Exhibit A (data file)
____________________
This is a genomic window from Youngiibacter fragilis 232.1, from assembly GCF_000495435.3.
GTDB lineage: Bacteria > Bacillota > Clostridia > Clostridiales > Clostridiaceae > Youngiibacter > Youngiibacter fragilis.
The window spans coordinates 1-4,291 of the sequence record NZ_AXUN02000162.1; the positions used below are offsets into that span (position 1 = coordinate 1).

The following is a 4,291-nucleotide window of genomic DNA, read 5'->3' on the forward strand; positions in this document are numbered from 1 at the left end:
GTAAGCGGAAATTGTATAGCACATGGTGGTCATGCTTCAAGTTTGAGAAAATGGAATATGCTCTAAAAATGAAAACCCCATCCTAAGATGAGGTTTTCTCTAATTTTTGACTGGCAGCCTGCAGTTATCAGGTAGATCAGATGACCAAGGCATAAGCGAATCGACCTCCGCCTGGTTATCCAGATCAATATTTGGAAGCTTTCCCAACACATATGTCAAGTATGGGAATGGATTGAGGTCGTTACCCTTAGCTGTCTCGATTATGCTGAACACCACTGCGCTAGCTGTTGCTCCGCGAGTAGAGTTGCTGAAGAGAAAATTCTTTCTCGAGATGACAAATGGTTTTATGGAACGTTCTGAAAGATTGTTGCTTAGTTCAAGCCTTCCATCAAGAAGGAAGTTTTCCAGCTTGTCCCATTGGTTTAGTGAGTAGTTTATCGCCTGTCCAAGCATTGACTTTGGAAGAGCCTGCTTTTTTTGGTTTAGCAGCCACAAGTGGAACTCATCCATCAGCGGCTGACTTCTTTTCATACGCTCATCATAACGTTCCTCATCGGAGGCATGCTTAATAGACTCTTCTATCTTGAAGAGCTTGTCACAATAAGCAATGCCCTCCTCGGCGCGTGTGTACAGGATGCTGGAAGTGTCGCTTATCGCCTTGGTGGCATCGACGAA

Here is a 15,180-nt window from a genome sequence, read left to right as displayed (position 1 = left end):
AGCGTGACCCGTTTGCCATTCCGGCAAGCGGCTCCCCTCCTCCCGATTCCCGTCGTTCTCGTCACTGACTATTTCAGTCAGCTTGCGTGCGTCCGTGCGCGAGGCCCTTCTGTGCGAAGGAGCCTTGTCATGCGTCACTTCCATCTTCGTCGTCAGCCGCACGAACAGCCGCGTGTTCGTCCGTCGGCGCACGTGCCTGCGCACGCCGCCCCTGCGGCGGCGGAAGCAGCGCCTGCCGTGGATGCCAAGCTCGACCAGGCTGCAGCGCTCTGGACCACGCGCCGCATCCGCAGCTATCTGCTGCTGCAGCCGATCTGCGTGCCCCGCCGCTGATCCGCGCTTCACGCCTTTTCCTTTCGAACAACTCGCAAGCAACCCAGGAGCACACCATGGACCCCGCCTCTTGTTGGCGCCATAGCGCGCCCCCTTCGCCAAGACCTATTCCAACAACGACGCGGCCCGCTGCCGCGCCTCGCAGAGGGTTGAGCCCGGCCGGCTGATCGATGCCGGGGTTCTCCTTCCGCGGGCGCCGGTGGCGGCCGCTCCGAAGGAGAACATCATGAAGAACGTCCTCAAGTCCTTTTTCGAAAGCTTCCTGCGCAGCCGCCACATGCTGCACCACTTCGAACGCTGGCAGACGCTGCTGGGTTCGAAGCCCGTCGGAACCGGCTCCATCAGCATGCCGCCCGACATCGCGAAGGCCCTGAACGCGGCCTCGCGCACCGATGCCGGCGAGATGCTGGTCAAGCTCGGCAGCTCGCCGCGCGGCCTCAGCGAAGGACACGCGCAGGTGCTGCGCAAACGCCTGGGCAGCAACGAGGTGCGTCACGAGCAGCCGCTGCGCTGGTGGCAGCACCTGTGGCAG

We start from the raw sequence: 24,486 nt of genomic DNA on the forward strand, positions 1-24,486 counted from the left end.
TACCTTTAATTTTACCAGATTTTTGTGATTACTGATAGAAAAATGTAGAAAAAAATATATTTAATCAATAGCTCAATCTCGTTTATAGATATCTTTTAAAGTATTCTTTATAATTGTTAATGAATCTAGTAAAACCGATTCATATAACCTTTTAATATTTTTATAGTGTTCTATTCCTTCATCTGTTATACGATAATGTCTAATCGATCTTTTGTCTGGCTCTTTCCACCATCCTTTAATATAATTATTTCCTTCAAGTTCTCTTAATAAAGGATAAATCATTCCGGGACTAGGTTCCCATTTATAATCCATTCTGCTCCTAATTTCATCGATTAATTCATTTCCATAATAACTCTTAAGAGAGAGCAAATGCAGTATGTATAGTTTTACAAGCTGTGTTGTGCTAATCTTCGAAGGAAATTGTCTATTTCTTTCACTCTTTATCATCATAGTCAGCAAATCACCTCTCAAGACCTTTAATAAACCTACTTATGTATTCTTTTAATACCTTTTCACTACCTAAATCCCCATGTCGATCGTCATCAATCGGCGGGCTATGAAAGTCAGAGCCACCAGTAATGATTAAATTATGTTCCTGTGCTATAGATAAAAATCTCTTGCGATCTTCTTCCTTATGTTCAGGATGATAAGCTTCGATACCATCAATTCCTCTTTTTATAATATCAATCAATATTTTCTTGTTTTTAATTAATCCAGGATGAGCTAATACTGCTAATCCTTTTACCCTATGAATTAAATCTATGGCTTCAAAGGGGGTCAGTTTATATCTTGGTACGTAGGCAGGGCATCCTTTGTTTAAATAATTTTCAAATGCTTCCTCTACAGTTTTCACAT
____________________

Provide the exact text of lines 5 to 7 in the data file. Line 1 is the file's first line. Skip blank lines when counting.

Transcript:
GTAAGCGGAAATTGTATAGCACATGGTGGTCATGCTTCAAGTTTGAGAAAATGGAATATGCTCTAAAAATGAAAACCCCATCCTAAGATGAGGTTTTCTCTAATTTTTGACTGGCAGCCTGCAGTTATCAGGTAGATCAGATGACCAAGGCATAAGCGAATCGACCTCCGCCTGGTTATCCAGATCAATATTTGGAAGCTTTCCCAACACATATGTCAAGTATGGGAATGGATTGAGGTCGTTACCCTTAGCTGTCTCGATTATGCTGAACACCACTGCGCTAGCTGTTGCTCCGCGAGTAGAGTTGCTGAAGAGAAAATTCTTTCTCGAGATGACAAATGGTTTTATGGAACGTTCTGAAAGATTGTTGCTTAGTTCAAGCCTTCCATCAAGAAGGAAGTTTTCCAGCTTGTCCCATTGGTTTAGTGAGTAGTTTATCGCCTGTCCAAGCATTGACTTTGGAAGAGCCTGCTTTTTTTGGTTTAGCAGCCACAAGTGGAACTCATCCATCAGCGGCTGACTTCTTTTCATACGCTCATCATAACGTTCCTCATCGGAGGCATGCTTAATAGACTCTTCTATCTTGAAGAGCTTGTCACAATAAGCAATGCCCTCCTCGGCGCGTGTGTACAGGATGCTGGAAGTGTCGCTTATCGCCTTGGTGGCATCGACGAA

Here is a 15,180-nt window from a genome sequence, read left to right as displayed (position 1 = left end):
AGCGTGACCCGTTTGCCATTCCGGCAAGCGGCTCCCCTCCTCCCGATTCCCGTCGTTCTCGTCACTGACTATTTCAGTCAGCTTGCGTGCGTCCGTGCGCGAGGCCCTTCTGTGCGAAGGAGCCTTGTCATGCGTCACTTCCATCTTCGTCGTCAGCCGCACGAACAGCCGCGTGTTCGTCCGTCGGCGCACGTGCCTGCGCACGCCGCCCCTGCGGCGGCGGAAGCAGCGCCTGCCGTGGATGCCAAGCTCGACCAGGCTGCAGCGCTCTGGACCACGCGCCGCATCCGCAGCTATCTGCTGCTGCAGCCGATCTGCGTGCCCCGCCGCTGATCCGCGCTTCACGCCTTTTCCTTTCGAACAACTCGCAAGCAACCCAGGAGCACACCATGGACCCCGCCTCTTGTTGGCGCCATAGCGCGCCCCCTTCGCCAAGACCTATTCCAACAACGACGCGGCCCGCTGCCGCGCCTCGCAGAGGGTTGAGCCCGGCCGGCTGATCGATGCCGGGGTTCTCCTTCCGCGGGCGCCGGTGGCGGCCGCTCCGAAGGAGAACATCATGAAGAACGTCCTCAAGTCCTTTTTCGAAAGCTTCCTGCGCAGCCGCCACATGCTGCACCACTTCGAACGCTGGCAGACGCTGCTGGGTTCGAAGCCCGTCGGAACCGGCTCCATCAGCATGCCGCCCGACATCGCGAAGGCCCTGAACGCGGCCTCGCGCACCGATGCCGGCGAGATGCTGGTCAAGCTCGGCAGCTCGCCGCGCGGCCTCAGCGAAGGACACGCGCAGGTGCTGCGCAAACGCCTGGGCAGCAACGAGGTGCGTCACGAGCAGCCGCTGCGCTGGTGGCAGCACCTGTGGCAG